Your doctor or primary health provider isn’t just there to run your HIV numbers and send you on your merry way. If they’re worth their salt, then they’re also there to discuss every aspect of your health—physical, mental and spiritual—and to give you advice and options. 

“It’s super important to have a sense of trust and comfort with your provider so that together you can look at all your health concerns holistically,” says Antonio Urbina, MD, who’s been an HIV doc for 25 years and currently heads the HIV- and LGBTQ-specializing Comprehensive Health Center within New York City’s Mount Sinai Health System.

Before your next provider visit, take some time to list all your health and wellness concerns on a sheet of paper—and not just the ones pertaining to HIV. Are you eating too much processed or junk food but don’t know how to make a change? Would you like to exercise more to lose weight and feel better but don’t know where to start? Are there stressors in your life—work, family, relationship, etc.—you just don’t know how to deal with? Are you worried that your meds—including, perhaps, your HIV meds—are causing you to gain weight? 

Once you’ve made that list, says Urbina, show it to your provider and ask for some help! “A list like that helps give me insight into your priorities,” he says. Overwhelmed? Ask a trusted loved one to accompany you to your visit.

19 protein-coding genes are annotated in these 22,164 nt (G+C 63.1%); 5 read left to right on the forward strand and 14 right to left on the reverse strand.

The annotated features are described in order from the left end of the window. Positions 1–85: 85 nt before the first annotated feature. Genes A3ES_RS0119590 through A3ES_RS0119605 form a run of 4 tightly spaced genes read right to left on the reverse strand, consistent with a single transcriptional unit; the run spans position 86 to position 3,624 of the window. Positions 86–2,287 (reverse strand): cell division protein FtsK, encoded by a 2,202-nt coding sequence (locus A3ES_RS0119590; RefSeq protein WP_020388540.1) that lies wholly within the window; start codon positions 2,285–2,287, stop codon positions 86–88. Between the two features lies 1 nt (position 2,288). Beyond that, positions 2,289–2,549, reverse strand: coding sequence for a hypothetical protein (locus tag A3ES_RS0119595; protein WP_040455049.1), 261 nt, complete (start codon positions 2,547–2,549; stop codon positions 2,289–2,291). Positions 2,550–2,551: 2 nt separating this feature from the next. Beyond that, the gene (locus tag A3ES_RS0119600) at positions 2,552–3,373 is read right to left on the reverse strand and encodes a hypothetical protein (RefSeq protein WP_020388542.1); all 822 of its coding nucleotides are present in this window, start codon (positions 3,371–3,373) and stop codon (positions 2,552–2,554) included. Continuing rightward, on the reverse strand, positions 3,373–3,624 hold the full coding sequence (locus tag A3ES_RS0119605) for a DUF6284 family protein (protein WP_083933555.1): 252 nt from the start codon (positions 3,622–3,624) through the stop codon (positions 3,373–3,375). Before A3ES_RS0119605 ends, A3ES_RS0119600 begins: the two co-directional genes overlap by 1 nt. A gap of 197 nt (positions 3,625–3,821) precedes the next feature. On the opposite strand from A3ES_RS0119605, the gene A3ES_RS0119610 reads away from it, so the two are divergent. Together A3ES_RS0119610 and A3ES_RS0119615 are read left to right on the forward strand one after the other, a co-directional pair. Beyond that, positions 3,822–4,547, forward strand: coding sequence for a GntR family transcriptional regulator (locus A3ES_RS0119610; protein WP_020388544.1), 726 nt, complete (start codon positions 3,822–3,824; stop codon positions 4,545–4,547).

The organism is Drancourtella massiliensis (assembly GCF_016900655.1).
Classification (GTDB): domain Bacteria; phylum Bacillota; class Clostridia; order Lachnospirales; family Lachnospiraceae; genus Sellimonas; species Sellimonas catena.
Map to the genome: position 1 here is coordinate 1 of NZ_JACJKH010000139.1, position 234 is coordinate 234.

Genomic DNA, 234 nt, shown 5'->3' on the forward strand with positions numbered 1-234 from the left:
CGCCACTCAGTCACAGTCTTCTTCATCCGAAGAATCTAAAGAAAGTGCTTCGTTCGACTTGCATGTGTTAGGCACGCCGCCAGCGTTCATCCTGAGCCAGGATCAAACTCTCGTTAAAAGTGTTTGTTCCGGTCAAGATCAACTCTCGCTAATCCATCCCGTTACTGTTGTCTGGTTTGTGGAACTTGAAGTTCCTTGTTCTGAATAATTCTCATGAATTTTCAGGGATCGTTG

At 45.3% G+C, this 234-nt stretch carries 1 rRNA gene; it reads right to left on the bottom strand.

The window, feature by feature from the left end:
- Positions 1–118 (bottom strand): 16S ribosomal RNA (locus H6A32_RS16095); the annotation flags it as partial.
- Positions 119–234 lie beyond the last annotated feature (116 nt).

Increasingly, says Urbina, “patients on current HIV regimens come to me with concerns about weight gain. They say that despite no changes to their diet, they’ve noticed they’re adding on the pounds. So I’ll show them recent data showing that their current HIV regimen could be the issue, then I’ll suggest that we switch to a different med for a few months and see what happens.”

In many patients, he says, that’s led to positive results.

Of course, regardless of meds, diet and exercise play a huge role in maintaining not a healthy weight but also overall physical and mental health. “A lot of strong data ties exercise to overall happiness,” says Urbina. “So if someone is not exercising at all, I’ll suggest they start with something as gentle and simple as a daily walk.” You can always do a triathlon later!

What about diet? Start by keeping a food diary and showing it to your provider, says Urbina. “You have to know what you’re eating to make an intervention.” Again, start simple. Replace sugary soda with water or flavored seltzer. If you must eat fast food, “take one or both buns off the hamburger” to reduce empty carbs, he says. Swap out that morning cereal for a hard-boiled egg with tomato and avocado. Replace the lunchtime sandwich with a salad.

And what about life? Are you having good sex? Do you feel safe in your home with your domestic intimates? Do you feel connected to the outside world and enjoy a sense of community? Do you have some kind of spiritual or meditation practice to ground you amid stress?

Guess what, says Urbina. All those things are fair game to discuss with a good provider. And if they don’t seem to have the time or interest to address the whole you? Then try to find a new provider, if your region and/or health plan allows.

“Think of your provider as someone you’re going to check in with regularly on your wellness journey,” says Urbina. “Let’s do this together!”